As worshippers, there are many ways to be influential and effective for the Kingdom of God, and in order to make this a reality in our lives, we need to understand the “why” behind our worship. But… before we dig any further into the why, we must know “what” worship is and what it isn’t!
In my workshops, I often ask the worship team members this question: “What is the first thing you think of when you hear the word ‘worship’?” The most common answers are usually music, songs, singing, praise, or Hillsong. They are shocked when I tell them that there is not a single word for WORSHIP in the Bible that means “music”.
Here are the biblical definitions of worship:
- Shachah (Hebrew) – to bow down
- Proskuneo (Greek) – to prostrate before, kiss toward, to show reverence
Worship simply means “LOVE EXPRESSED”.
Although singing songs, clapping and playing instruments are all ways we can express our worship, they are not the definition. Worship is our response to who God is, what He has done and what He will do. When we understand the concept of worship being love expressed, then it puts our focus where it needs to be—and that changes everything going forward!
Now that we know WHAT worship is, we can grow in our understanding of WHY we worship. Here are some key reasons…
1. It’s what we were created for.
God wants us to have an intimate relationship with Him… to connect with Him. You are a worshipper first, and a musician second.
In order for us to be influential in our role as worship leaders, we need to grow in our private worship by being intentional to spend time alone in His presence. You cannot lead people to a place in worship that you haven’t already been yourself. When we take time to connect to God’s heart and hear His voice, we will be operating and leading out of an overflow—not an empty vessel.
2. It’s our ministry to God and others.
When it comes to using our gifts, our first priority is to express love to the Lord and second is to serve others by creating a space to encounter the Lord’s presence corporately.
1 Peter 2:9 says, “But you are a chosen people, a royal priesthood, a holy nation, God’s special possession, that you may declare the praises of him who called you out of darkness into his wonderful light.”
In the Bible, priests tended to and cared for the tabernacle. Our role as a modern-day priesthood is to prepare the room or space. For example, if you had company coming over, you would most likely clean the house, mow the grass, light some candles, prepare food and other things in order to create a warm, inviting atmosphere. You want them to come and stay. In the same way, we should be preparing a space for the King of Kings to come and dwell in our praises. We want Him to STAY!
As priests, we provide an opportunity to connect people to their Creator. I visually think of it as reaching one hand out to the congregation and reaching the other hand up to God and saying “Congregation, meet your loving Heavenly Father”… and then getting out of the way. We do this by leaning in and leading the room in worship to God. We also prepare the atmosphere by limiting distractions, coming prepared, and operating in that overflow we talked about earlier.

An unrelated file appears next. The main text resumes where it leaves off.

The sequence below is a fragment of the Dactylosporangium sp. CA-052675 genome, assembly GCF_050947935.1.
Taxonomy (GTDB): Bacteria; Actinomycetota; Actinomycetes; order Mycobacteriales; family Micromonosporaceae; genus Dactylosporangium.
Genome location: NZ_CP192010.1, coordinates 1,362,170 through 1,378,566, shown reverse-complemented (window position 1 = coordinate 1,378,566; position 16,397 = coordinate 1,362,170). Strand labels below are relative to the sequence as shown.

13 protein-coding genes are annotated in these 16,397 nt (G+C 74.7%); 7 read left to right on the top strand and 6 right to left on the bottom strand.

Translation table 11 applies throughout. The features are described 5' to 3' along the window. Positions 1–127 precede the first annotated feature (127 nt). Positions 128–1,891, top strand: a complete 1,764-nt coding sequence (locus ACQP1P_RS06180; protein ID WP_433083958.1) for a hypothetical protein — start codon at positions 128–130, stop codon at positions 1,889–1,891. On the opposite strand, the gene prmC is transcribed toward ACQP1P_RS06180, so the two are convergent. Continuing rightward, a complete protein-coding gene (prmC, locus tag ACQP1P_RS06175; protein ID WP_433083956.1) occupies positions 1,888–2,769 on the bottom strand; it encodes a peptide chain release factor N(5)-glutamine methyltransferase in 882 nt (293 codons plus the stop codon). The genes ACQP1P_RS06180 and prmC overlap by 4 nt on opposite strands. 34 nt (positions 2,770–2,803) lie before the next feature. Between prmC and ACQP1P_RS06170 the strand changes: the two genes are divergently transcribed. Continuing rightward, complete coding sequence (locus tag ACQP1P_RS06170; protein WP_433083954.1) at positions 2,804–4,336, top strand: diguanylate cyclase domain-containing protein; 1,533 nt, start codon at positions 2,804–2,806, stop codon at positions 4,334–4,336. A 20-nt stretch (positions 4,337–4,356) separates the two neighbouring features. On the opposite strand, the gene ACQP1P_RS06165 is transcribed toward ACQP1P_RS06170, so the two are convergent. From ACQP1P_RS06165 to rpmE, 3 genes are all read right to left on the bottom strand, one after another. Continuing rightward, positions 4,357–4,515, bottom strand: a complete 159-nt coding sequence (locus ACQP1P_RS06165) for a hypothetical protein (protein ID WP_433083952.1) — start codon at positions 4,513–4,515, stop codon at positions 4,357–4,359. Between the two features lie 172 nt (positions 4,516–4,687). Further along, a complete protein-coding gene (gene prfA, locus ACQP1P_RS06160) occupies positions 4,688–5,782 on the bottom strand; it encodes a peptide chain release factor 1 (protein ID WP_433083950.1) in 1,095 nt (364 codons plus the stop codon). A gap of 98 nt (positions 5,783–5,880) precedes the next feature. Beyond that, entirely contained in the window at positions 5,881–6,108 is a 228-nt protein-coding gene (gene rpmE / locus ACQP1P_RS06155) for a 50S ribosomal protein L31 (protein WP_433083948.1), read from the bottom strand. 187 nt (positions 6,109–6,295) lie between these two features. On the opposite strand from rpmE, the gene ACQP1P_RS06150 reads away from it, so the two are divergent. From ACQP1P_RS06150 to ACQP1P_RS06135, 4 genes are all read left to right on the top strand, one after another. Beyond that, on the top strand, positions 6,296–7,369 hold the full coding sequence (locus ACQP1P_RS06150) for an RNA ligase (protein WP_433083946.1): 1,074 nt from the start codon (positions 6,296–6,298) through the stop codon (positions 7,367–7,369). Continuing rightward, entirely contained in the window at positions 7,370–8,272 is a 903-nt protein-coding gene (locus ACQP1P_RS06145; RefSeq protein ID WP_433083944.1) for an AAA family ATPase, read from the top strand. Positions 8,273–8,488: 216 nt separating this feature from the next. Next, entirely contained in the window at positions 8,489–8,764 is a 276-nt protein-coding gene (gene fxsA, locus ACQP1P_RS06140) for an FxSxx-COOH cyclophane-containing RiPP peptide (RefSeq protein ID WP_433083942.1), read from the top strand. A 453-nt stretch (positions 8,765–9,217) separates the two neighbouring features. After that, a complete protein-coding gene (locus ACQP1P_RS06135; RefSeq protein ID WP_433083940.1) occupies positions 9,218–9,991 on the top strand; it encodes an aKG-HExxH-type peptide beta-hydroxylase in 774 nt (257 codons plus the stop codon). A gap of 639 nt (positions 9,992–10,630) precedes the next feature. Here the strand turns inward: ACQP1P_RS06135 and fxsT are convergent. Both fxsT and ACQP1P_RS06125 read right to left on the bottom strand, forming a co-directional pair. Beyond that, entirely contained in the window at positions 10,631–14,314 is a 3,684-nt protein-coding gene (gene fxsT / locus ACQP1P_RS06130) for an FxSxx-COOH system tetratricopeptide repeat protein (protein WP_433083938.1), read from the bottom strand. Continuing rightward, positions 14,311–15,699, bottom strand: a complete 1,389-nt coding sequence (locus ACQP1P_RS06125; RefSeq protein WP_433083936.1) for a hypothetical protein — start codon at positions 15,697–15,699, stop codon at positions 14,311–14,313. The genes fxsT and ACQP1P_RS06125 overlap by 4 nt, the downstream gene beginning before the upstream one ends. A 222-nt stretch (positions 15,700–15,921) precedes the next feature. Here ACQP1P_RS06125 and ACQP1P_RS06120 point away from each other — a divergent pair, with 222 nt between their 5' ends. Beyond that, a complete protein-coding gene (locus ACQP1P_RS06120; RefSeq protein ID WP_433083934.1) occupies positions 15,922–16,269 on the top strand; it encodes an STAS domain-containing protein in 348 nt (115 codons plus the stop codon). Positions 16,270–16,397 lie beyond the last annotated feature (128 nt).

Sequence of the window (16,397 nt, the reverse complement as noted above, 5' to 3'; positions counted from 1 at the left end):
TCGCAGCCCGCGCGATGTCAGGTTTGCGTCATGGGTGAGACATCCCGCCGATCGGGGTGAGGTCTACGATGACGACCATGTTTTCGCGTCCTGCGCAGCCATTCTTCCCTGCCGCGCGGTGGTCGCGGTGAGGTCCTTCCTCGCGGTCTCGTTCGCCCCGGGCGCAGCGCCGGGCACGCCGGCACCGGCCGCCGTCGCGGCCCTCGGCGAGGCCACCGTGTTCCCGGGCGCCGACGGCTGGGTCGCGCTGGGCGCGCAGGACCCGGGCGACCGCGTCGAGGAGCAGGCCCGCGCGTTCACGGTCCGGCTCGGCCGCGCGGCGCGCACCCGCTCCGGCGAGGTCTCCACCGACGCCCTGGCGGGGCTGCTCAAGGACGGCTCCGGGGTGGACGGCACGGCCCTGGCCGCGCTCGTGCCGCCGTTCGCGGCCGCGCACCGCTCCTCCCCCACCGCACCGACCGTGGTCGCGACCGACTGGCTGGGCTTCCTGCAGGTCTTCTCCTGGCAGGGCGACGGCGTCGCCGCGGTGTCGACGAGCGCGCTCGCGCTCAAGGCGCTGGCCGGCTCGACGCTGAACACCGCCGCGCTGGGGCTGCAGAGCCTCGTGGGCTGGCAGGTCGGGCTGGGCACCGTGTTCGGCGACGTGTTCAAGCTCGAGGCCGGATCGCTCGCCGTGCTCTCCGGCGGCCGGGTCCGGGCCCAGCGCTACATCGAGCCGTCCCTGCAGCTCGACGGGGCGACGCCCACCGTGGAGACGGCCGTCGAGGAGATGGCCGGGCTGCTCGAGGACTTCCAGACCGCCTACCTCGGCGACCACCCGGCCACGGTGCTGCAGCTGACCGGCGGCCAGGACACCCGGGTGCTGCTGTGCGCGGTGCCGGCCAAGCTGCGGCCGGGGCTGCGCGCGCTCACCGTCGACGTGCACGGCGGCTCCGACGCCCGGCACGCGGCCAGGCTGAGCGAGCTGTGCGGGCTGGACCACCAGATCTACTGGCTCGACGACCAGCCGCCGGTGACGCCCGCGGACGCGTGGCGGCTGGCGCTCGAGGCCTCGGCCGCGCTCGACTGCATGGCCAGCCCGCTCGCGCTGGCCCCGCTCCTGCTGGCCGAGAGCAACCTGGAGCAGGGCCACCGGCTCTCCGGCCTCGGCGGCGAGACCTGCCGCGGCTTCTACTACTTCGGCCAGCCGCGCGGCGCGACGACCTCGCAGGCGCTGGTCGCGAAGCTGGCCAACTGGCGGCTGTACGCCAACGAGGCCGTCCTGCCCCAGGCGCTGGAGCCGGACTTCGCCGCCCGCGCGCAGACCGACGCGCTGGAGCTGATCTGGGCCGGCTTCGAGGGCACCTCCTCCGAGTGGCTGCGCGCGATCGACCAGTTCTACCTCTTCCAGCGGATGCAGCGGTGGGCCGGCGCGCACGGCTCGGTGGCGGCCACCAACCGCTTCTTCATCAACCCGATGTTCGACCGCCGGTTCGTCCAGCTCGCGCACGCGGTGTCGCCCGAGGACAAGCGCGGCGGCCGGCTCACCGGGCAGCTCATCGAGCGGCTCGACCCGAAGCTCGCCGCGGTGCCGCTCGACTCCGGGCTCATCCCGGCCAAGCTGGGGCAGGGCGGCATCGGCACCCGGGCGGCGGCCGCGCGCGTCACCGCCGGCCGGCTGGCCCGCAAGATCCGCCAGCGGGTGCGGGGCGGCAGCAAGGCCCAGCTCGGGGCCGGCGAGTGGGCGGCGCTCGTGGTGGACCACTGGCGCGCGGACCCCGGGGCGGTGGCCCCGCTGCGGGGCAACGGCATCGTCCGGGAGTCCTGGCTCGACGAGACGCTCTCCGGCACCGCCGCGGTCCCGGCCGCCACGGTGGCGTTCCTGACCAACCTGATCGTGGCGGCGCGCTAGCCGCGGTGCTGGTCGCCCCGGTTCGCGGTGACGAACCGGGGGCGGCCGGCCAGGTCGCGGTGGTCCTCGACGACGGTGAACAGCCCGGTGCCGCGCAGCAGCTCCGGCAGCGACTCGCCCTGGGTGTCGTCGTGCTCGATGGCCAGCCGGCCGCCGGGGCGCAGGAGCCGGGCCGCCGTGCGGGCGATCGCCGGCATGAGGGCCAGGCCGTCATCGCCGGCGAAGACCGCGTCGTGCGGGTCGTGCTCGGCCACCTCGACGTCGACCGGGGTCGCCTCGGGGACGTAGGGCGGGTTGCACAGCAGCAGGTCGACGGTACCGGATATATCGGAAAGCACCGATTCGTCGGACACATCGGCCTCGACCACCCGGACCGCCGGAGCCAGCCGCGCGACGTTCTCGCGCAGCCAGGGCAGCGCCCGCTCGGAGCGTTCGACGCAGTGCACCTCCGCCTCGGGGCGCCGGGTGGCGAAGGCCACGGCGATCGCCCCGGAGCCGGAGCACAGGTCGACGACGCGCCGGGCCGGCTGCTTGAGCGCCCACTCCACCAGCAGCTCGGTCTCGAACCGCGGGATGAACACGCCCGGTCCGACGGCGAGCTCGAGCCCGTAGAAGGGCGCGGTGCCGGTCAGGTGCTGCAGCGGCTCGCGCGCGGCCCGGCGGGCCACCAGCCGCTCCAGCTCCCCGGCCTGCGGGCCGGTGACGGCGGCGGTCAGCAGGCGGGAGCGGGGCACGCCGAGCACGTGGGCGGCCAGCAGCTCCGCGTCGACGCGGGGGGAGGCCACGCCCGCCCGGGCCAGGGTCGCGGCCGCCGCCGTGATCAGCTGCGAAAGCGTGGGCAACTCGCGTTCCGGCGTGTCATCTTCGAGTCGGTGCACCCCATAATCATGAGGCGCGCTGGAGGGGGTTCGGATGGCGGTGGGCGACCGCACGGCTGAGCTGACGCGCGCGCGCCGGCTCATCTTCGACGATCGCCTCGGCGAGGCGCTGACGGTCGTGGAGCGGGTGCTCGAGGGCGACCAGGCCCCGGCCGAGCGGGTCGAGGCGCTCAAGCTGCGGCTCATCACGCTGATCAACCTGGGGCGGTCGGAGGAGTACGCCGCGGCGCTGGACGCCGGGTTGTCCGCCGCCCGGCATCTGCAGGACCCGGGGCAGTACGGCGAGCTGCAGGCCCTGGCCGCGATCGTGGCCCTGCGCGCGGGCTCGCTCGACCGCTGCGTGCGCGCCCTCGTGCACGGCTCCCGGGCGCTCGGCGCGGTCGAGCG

We are carriers of His presence, and when His spirit is IN us and UPON us, the world takes notice—in other words, we are ambassadors of Christ and we should have influence everywhere we place our feet, because the presence of God changes the atmosphere! This is very clear in Isaiah 61:1…
“The Spirit of the Sovereign Lord is upon me, for the Lord has anointed me to bring good news to the poor. He has sent me to comfort the brokenhearted and to proclaim that captives will be released and prisoners will be freed.”
3. Worship is our weapon of warfare.
Expressing love (in all its forms) is a weapon that brings the presence of the Almighty God into the situation. I love this example in Acts 16:25 of what can happen in worship…
“About midnight Paul and Silas were praying and singing hymns to God, and the other prisoners were listening to them. Suddenly there was such a violent earthquake that the foundations of the prison were shaken. At once all the prison doors flew open and everybody’s chains came loose.”
How cool is that?
People come into our churches with wounds, brokenness and challenges. When you as a worshipper realize what is taking place in the spirit realm during worship, it changes your perspective. You understand that you are not just singing songs, but that battles can be won in the middle of worship!
In times of war, the Bible mentions that the musicians were sent out ahead of the army to sing and praise as they advanced to the next battle. As worship leaders, we are on the frontline and are the first point of contact with the enemy. Think of the worship team as the “tip of the spear”. We need to be sharpened daily by His Word and stay in intimate relationship with God so that we are ready. We can’t be effective in spiritual warfare if our preparation and craft are dull.
I would encourage you to stay aware as you lead and be sensitive to His voice and to your surroundings in order to lead with authority and insight. If we are not allowing our spiritual eyes to be open during worship, then we may miss what God is saying or doing.
When we truly understand what worship is and why we worship, it causes us to take inventory of our own lives and see if anything needs to be re-aligned in us. When I personally began to walk these truths out in my own worship leading, I experienced His presence in a fresh way and my worship became purposeful. You were fearfully and wonderfully made and God gave you a unique sound all your own—and when you authentically express love to Him and realize your role as a worshipper, you will see your worship experience with new eyes and a fresh perspective!